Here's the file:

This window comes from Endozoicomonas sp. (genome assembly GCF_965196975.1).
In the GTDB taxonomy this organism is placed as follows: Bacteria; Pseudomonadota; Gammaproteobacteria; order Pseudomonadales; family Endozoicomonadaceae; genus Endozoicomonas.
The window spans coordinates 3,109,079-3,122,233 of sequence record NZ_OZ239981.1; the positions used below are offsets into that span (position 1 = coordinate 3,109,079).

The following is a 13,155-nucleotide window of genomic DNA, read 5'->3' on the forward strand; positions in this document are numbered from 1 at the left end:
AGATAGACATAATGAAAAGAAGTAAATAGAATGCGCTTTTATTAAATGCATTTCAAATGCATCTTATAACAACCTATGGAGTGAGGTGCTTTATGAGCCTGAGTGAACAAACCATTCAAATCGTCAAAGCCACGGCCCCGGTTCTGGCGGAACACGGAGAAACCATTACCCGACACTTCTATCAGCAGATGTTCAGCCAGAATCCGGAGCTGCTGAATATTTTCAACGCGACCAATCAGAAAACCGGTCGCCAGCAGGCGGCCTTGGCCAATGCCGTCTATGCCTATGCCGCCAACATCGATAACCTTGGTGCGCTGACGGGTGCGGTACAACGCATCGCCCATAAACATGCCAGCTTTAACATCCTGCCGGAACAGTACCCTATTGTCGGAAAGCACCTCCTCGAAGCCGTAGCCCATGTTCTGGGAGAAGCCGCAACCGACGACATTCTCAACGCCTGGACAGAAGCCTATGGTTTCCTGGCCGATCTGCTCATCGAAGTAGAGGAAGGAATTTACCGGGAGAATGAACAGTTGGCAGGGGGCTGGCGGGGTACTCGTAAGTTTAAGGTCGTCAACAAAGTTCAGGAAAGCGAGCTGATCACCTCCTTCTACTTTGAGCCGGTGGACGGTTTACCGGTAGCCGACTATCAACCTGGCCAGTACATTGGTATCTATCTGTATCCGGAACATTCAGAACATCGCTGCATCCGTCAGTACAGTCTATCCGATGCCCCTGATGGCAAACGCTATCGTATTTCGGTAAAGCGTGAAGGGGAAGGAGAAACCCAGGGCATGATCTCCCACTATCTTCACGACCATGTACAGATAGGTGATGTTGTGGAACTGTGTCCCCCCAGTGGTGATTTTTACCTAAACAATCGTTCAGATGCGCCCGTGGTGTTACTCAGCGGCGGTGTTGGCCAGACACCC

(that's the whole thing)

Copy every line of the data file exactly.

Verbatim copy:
This window comes from Endozoicomonas sp. (genome assembly GCF_965196975.1).
In the GTDB taxonomy this organism is placed as follows: Bacteria; Pseudomonadota; Gammaproteobacteria; order Pseudomonadales; family Endozoicomonadaceae; genus Endozoicomonas.
The window spans coordinates 3,109,079-3,122,233 of sequence record NZ_OZ239981.1; the positions used below are offsets into that span (position 1 = coordinate 3,109,079).

The following is a 13,155-nucleotide window of genomic DNA, read 5'->3' on the forward strand; positions in this document are numbered from 1 at the left end:
AGATAGACATAATGAAAAGAAGTAAATAGAATGCGCTTTTATTAAATGCATTTCAAATGCATCTTATAACAACCTATGGAGTGAGGTGCTTTATGAGCCTGAGTGAACAAACCATTCAAATCGTCAAAGCCACGGCCCCGGTTCTGGCGGAACACGGAGAAACCATTACCCGACACTTCTATCAGCAGATGTTCAGCCAGAATCCGGAGCTGCTGAATATTTTCAACGCGACCAATCAGAAAACCGGTCGCCAGCAGGCGGCCTTGGCCAATGCCGTCTATGCCTATGCCGCCAACATCGATAACCTTGGTGCGCTGACGGGTGCGGTACAACGCATCGCCCATAAACATGCCAGCTTTAACATCCTGCCGGAACAGTACCCTATTGTCGGAAAGCACCTCCTCGAAGCCGTAGCCCATGTTCTGGGAGAAGCCGCAACCGACGACATTCTCAACGCCTGGACAGAAGCCTATGGTTTCCTGGCCGATCTGCTCATCGAAGTAGAGGAAGGAATTTACCGGGAGAATGAACAGTTGGCAGGGGGCTGGCGGGGTACTCGTAAGTTTAAGGTCGTCAACAAAGTTCAGGAAAGCGAGCTGATCACCTCCTTCTACTTTGAGCCGGTGGACGGTTTACCGGTAGCCGACTATCAACCTGGCCAGTACATTGGTATCTATCTGTATCCGGAACATTCAGAACATCGCTGCATCCGTCAGTACAGTCTATCCGATGCCCCTGATGGCAAACGCTATCGTATTTCGGTAAAGCGTGAAGGGGAAGGAGAAACCCAGGGCATGATCTCCCACTATCTTCACGACCATGTACAGATAGGTGATGTTGTGGAACTGTGTCCCCCCAGTGGTGATTTTTACCTAAACAATCGTTCAGATGCGCCCGTGGTGTTACTCAGCGGCGGTGTTGGCCAGACACCC